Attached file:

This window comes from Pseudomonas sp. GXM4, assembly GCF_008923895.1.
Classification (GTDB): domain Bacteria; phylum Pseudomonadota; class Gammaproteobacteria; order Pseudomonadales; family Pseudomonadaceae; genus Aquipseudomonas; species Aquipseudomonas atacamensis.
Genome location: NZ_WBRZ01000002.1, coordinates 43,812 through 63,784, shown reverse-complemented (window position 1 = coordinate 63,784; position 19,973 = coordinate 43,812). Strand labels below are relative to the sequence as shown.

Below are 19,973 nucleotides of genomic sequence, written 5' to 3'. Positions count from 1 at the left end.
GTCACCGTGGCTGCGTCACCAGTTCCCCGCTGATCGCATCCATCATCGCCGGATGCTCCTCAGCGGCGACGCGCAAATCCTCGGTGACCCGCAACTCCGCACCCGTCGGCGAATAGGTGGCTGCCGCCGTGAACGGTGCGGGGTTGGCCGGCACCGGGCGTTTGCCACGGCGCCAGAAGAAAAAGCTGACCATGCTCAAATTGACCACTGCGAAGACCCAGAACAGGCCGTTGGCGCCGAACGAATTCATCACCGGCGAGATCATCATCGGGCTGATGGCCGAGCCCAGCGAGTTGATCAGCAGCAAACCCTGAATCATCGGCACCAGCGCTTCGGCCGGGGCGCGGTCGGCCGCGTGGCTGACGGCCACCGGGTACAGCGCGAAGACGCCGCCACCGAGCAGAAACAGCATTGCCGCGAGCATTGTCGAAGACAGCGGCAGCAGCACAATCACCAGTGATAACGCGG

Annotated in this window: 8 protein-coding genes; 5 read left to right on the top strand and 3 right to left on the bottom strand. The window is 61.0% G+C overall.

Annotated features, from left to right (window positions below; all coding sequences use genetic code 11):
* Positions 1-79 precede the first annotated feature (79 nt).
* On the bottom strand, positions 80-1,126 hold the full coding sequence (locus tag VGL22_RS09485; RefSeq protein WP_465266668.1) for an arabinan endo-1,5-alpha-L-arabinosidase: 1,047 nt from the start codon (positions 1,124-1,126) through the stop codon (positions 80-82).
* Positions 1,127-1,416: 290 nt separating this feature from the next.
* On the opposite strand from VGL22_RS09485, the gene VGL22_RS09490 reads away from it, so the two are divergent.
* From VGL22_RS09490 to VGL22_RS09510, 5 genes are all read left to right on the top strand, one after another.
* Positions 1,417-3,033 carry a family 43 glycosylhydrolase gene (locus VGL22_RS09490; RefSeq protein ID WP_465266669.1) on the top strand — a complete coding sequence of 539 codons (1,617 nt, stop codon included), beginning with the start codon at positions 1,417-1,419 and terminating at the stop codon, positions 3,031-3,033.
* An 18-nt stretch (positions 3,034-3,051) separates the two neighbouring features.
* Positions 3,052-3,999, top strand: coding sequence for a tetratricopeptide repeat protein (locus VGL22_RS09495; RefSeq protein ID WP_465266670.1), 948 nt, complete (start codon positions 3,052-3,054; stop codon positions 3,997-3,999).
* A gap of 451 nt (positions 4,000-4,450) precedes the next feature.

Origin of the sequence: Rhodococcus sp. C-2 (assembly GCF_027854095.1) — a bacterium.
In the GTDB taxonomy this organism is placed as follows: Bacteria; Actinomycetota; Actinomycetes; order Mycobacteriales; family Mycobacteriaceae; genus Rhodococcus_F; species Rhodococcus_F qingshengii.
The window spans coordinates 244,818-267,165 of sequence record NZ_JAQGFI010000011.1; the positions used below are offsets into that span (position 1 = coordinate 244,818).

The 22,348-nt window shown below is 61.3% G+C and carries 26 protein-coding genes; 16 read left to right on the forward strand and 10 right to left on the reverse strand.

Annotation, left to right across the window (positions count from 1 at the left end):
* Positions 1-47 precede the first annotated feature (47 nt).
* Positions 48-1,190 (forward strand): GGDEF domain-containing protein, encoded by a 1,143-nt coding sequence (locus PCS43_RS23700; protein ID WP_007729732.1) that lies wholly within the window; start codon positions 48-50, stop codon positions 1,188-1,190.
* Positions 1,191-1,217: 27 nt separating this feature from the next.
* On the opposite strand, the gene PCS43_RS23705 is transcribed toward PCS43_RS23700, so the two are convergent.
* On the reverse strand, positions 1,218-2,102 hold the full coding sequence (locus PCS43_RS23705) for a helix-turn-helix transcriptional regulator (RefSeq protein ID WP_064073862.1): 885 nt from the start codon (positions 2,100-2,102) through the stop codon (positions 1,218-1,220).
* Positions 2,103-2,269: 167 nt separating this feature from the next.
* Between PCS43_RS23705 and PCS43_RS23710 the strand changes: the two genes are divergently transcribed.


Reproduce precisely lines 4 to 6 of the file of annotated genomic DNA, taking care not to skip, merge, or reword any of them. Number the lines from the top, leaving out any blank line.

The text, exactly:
Below are 19,973 nucleotides of genomic sequence, written 5' to 3'. Positions count from 1 at the left end.
GTCACCGTGGCTGCGTCACCAGTTCCCCGCTGATCGCATCCATCATCGCCGGATGCTCCTCAGCGGCGACGCGCAAATCCTCGGTGACCCGCAACTCCGCACCCGTCGGCGAATAGGTGGCTGCCGCCGTGAACGGTGCGGGGTTGGCCGGCACCGGGCGTTTGCCACGGCGCCAGAAGAAAAAGCTGACCATGCTCAAATTGACCACTGCGAAGACCCAGAACAGGCCGTTGGCGCCGAACGAATTCATCACCGGCGAGATCATCATCGGGCTGATGGCCGAGCCCAGCGAGTTGATCAGCAGCAAACCCTGAATCATCGGCACCAGCGCTTCGGCCGGGGCGCGGTCGGCCGCGTGGCTGACGGCCACCGGGTACAGCGCGAAGACGCCGCCACCGAGCAGAAACAGCATTGCCGCGAGCATTGTCGAAGACAGCGGCAGCAGCACAATCACCAGTGATAACGCGG

Annotated in this window: 8 protein-coding genes; 5 read left to right on the top strand and 3 right to left on the bottom strand. The window is 61.0% G+C overall.